Eliota Fuimaono-Sapolu says Andy Robinson's troops have gone out on a limb by "daring" to visit the South Pacific and he criticised the giants of the Test scene for being "too scared" to do the same.
Sapolu hit the headlines when he received a six-month ban from the International Rugby Board for his outspoken tweets during last year's World Cup in New Zealand and he underlined his dismay at being left out of the Samoa squad to face Scotland in Apia tomorrow for "political reasons".
However, the 31-year-old centre, who boasts about his Scottish bloodline, said: "I have great respect for Scotland for having the guts to play in the Pacific region. So much is said at every World Cup about developing the game in the less fashionable parts of the globe, but until we see all the top teams coming to Samoa, Fiji and Tonga, it is all hot air and rubbish.
"What are teams scared of: losing or witnessing poverty? Touring in any sport is about experience, seeing another world, how people live and the lengths people go to to play rugby.
"I have been left out of this match for political reasons and that is sad, but on the other hand I am so happy Scotland are in Samoa. Not only is it great for rugby, it is a massive thing for the public – especially the youngsters – to see a real European professional team in the flesh. Seeing them in reality gives the kids a dream to aspire to and shows them what they must do to make it happen.
"I could go on and on about the wonderful thing Scotland have done, but what about the All Blacks and the Wallabies? They are only three hours away and they have never come here, yet they are happy to take our best players when they can.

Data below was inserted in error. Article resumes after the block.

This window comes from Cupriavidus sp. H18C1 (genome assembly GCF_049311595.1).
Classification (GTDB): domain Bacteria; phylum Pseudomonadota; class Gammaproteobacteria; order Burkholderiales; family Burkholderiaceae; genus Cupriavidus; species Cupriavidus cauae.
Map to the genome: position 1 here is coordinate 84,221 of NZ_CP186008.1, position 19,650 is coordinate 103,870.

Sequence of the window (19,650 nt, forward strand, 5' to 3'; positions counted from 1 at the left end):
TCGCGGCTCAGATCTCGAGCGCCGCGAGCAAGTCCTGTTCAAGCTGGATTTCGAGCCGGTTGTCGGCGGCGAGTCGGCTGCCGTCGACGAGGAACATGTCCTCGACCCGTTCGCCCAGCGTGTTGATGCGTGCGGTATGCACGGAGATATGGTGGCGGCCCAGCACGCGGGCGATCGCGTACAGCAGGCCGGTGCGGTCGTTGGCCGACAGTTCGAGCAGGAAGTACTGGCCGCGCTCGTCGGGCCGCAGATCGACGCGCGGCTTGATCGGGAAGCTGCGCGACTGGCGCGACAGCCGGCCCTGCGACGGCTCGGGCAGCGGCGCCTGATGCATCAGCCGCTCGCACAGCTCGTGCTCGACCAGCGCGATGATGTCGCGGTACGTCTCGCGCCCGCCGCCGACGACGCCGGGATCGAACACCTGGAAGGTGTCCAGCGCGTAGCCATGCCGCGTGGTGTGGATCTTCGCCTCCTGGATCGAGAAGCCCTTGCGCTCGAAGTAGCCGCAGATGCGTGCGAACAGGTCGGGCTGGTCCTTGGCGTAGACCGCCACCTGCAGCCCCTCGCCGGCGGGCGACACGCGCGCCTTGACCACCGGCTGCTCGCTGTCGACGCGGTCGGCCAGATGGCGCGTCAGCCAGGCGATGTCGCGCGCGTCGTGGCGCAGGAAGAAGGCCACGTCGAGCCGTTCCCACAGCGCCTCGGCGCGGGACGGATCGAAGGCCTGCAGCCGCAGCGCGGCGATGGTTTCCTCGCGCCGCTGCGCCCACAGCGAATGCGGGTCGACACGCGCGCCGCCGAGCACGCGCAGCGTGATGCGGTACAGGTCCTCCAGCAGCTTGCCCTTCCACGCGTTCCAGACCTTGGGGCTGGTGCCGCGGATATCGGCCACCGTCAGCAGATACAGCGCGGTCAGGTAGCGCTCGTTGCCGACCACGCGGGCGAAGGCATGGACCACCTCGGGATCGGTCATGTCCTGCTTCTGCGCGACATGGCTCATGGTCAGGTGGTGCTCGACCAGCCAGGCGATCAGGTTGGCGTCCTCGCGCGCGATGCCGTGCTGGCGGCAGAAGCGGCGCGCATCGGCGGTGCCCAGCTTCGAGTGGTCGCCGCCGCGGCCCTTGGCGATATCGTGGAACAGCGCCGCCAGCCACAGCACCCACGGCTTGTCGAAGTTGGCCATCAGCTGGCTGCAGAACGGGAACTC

"My great grandad was a Scot and I am damned proud of that. I am more proud than ever because Scotland have shown the way. They are the trailblazers in terms of humanity and rugby.
"The sport will grow because of what Scotland have done and the more teams that have their heart and vision, the greater world rugby will be. They have shown the rest of the world how to do it and not made excuses not to."
Sapolu landed in trouble at the World Cup when, through Twitter, he accused Welsh referee Nigel Owens of being biased in Samoa's narrow defeat to South Africa. He also alleged that tournament organisers had treated the Samoans like slaves and apartheid victims by ordering them to play two crucial matches within four days of each other.
His six-month ban was suspended, but he was commanded to carry out 100 hours of rugby-orientated community work in Samoa and pass an official refereeing test. His exploits earned him the tag rugby's Mario Balotelli, after the Manchester City hothead.